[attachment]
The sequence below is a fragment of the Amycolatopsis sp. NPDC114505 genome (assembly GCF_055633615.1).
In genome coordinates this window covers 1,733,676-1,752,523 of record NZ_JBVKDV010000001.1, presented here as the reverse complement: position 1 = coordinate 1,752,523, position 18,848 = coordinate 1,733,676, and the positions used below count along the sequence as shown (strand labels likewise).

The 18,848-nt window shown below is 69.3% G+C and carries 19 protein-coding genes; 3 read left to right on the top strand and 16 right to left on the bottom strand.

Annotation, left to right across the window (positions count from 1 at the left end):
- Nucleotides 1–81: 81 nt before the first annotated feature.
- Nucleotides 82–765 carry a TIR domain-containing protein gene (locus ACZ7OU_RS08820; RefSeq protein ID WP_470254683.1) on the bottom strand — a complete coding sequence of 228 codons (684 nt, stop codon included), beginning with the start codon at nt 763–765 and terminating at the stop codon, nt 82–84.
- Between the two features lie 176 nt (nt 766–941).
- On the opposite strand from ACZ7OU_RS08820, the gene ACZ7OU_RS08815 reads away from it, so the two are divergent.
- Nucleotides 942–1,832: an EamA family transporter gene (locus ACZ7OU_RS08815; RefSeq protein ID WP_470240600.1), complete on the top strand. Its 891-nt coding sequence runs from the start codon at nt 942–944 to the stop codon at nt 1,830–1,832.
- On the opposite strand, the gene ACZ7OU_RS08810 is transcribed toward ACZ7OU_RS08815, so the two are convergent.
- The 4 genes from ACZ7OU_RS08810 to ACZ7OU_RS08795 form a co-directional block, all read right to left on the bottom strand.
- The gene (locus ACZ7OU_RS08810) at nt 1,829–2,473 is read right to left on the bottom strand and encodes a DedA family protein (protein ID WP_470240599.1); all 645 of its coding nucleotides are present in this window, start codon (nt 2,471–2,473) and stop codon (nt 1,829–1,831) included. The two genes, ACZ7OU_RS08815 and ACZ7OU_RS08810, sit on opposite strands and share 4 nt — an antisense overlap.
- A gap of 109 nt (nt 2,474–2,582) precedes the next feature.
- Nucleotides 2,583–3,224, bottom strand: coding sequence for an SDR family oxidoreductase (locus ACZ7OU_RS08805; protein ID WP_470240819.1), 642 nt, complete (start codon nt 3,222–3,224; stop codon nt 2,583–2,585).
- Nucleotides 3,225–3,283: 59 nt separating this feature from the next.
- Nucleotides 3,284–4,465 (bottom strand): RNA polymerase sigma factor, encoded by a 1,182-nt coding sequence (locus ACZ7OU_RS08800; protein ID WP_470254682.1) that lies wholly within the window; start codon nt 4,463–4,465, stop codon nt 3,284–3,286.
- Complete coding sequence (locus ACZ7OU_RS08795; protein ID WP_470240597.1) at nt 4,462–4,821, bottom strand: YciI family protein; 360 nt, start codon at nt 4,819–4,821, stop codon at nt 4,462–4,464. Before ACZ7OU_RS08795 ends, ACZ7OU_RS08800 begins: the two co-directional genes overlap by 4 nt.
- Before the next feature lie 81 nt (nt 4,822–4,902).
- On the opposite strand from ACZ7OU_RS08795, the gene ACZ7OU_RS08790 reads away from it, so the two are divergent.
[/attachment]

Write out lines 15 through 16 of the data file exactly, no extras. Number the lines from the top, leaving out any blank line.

- Nucleotides 3,225–3,283: 59 nt separating this feature from the next.
- Nucleotides 3,284–4,465 (bottom strand): RNA polymerase sigma factor, encoded by a 1,182-nt coding sequence (locus ACZ7OU_RS08800; protein ID WP_470254682.1) that lies wholly within the window; start codon nt 4,463–4,465, stop codon nt 3,284–3,286.